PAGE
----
Below is another guest review by Charlie Freeman, a NYC based cigar enthusiast who works at Ash Cigars on Washington St. in Hoboken.
It’s a windy Monday afternoon at Ash Fine Cigars in Hoboken as I start my closing shift. One of my two bosses, a full-blooded Cuban-American, is in the mood to smoke and asks me to join him. As an extra incentive, he offers me whatever cigar in the shop I choose on the house. The decision requires little to no thought. I immediately go for a cigar that, substance aside, is positively Cuban: The Padron 1926 Anniversario No. 2 Maduro.
Wrapper: Esteli, Nicaraguan Maduro
Binder: Esteli, Nicaragua
Filler: Esteli, Nicaragua
Dimensions: 5 ½ x 52
Appearance, Construction and Feel
First and foremost, this stogie bears the name Padron, a name which guarantees consistent precision and beauty in the construction. Thus not surprisingly, the construction of this cigar is impeccable. Yet the ’26 No. 2 itself takes the appearance & construction aspect and kicks it up a notch. Though the wrapper is rather rough, there are practically no veins visible on it and there isn’t a single soft spot to be found on this box-pressed beauty. The absence of soft spots in particular is a very good sign; guaranteeing that the stogie is fully packed and therefore won’t burn out or canoe as easily. What is also worth noting is how the stick holds up after being cut: after being dealt a swift V-cut, there is not a single scar to be found outside the cut itself; it’s as if the nub was never touched. This should be good.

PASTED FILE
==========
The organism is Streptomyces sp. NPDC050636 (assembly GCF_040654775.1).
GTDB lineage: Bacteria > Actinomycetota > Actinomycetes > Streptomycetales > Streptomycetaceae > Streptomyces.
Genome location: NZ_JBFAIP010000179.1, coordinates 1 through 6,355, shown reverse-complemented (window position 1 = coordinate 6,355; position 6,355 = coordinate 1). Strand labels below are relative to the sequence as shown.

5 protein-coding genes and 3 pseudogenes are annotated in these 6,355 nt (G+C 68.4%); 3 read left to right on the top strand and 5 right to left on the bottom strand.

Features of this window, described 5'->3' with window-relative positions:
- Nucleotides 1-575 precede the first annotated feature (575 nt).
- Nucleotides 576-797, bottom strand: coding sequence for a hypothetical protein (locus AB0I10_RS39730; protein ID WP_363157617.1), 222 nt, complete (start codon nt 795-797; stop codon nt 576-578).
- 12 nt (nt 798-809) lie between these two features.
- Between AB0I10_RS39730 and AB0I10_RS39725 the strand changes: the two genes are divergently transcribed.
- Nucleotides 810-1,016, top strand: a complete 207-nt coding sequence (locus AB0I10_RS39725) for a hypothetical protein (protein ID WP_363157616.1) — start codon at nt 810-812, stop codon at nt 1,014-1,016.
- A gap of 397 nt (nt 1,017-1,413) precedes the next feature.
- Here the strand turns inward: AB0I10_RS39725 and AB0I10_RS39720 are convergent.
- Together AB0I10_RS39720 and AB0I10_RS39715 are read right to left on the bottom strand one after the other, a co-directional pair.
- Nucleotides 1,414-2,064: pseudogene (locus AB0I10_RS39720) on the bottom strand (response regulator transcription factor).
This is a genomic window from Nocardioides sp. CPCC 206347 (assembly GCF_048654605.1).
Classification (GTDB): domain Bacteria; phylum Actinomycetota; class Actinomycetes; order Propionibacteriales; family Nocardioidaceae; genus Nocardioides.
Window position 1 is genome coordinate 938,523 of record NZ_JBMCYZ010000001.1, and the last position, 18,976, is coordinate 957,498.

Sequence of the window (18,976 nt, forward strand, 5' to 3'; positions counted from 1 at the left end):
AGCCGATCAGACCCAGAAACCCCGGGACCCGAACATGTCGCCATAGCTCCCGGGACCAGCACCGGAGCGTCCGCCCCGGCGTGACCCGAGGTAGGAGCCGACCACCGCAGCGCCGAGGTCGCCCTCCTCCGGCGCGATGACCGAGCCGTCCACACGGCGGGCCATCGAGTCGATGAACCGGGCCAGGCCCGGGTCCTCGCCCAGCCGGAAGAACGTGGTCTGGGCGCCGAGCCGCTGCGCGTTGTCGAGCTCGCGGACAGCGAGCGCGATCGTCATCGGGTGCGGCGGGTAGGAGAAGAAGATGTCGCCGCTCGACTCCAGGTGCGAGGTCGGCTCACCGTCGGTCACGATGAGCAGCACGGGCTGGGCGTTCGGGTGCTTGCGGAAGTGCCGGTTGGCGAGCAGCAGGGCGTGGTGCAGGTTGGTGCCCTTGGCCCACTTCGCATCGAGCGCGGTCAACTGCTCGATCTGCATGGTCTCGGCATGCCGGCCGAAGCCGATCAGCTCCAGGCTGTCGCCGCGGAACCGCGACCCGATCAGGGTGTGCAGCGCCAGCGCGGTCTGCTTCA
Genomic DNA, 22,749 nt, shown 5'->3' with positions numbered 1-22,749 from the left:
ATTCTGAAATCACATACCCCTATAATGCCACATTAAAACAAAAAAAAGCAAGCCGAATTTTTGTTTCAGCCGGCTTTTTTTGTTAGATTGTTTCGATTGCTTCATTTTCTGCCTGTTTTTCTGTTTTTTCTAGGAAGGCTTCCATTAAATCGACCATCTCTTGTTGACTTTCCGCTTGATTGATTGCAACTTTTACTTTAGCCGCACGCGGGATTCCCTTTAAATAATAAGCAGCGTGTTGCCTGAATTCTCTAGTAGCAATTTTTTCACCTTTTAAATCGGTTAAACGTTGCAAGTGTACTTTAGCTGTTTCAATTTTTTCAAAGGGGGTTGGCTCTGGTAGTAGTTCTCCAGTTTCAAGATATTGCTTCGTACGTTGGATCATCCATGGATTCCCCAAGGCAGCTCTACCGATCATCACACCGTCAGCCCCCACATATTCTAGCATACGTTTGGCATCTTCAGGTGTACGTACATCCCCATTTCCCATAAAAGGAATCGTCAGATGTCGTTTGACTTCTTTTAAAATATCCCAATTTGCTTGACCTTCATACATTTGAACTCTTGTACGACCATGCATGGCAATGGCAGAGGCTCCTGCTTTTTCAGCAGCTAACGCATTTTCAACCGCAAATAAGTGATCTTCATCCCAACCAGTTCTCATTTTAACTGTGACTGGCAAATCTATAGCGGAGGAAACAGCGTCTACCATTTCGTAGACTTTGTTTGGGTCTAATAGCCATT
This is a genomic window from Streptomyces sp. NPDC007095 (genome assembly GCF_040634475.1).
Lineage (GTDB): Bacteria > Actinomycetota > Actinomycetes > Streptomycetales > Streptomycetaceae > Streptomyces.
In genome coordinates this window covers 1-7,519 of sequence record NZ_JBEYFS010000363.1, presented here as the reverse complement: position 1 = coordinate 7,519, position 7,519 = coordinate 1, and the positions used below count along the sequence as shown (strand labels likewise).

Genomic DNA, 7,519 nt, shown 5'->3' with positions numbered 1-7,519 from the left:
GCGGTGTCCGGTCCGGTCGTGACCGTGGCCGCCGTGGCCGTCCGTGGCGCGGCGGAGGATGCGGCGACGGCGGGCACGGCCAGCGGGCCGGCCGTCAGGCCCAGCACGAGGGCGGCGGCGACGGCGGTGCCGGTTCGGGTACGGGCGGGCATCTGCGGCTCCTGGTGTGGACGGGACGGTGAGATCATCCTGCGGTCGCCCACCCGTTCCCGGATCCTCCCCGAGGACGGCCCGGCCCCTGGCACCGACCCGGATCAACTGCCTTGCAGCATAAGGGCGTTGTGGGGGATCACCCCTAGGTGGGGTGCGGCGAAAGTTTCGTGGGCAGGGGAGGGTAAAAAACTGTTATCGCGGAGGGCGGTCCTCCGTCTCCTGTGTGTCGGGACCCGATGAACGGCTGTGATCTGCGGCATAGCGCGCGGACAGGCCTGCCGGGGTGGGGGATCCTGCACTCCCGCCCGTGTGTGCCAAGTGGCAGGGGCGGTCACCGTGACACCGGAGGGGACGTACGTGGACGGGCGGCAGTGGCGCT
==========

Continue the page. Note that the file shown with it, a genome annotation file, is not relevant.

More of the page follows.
Smoke and the Flavor
Armed with a piece of cedar wood as my torch, I light up and quickly find the draw to have such low resistance that it is almost transparent. This causes me to wonder for a split second if I had suddenly forgotten how to puff a cigar. However, my confidence in my long-term memory is just as quickly restored as I am greeted by a thick, smooth and aromatic cloud of smoke. While it’s important for a cigar to breathe freely, a certain amount of resistance in the draw is needed in order to create the sensation that guarantees that the stogie is indeed being puffed. For good or for bad, this is the first time that I’ve had this kind of experience with a premium cigar.
Flavor: another key aspect in which the No. 2 Maduro takes Padron’s excellence to the next level. The unusually natural sensations and accents of wood that are typical of a Padron cigar are ever-present, of course. But this little gem has another peculiar note within the mix: a slight sweet sensation that is somewhere between raspberry and cherry. These two opposing forces balance each other out for the entire length of the cigar, making for a well-balanced and most enjoyable smoke.
The Final Verdict
I prefer to give the bad news first, so here it is: I found the draw to be subtle to a fault, which keeps it from earning an A+. However, it should be noted that you can’t knock something until you try it. Hence I encourage you, the reader, to smoke it yourself and give your own verdict, for not every smoking experience is exactly the same. That being said, let’s hear the good news: This cigar defines excellence in all other conceivable aspects; construction, flavor, aesthetics, aroma, you name it. You know a cigar is good when you end up smoking it all the way to the nub, despite your burned fingertips, with the ash still holding on all the while. I used to be all about the Padron 1964 Anniversarios. But as great as they always will be, I have since found a new favorite Padron.
Final Grade: A
Tips for a Perfect Smoke Experience
- No drink required for optimum enjoyment. You can easily enjoy this smoke without having to worry about a dry pallet, thanks in no small part to the subtle draw.
- However, pairing this beautiful belicoso with some red wine and some rainbow cookies is no sin either.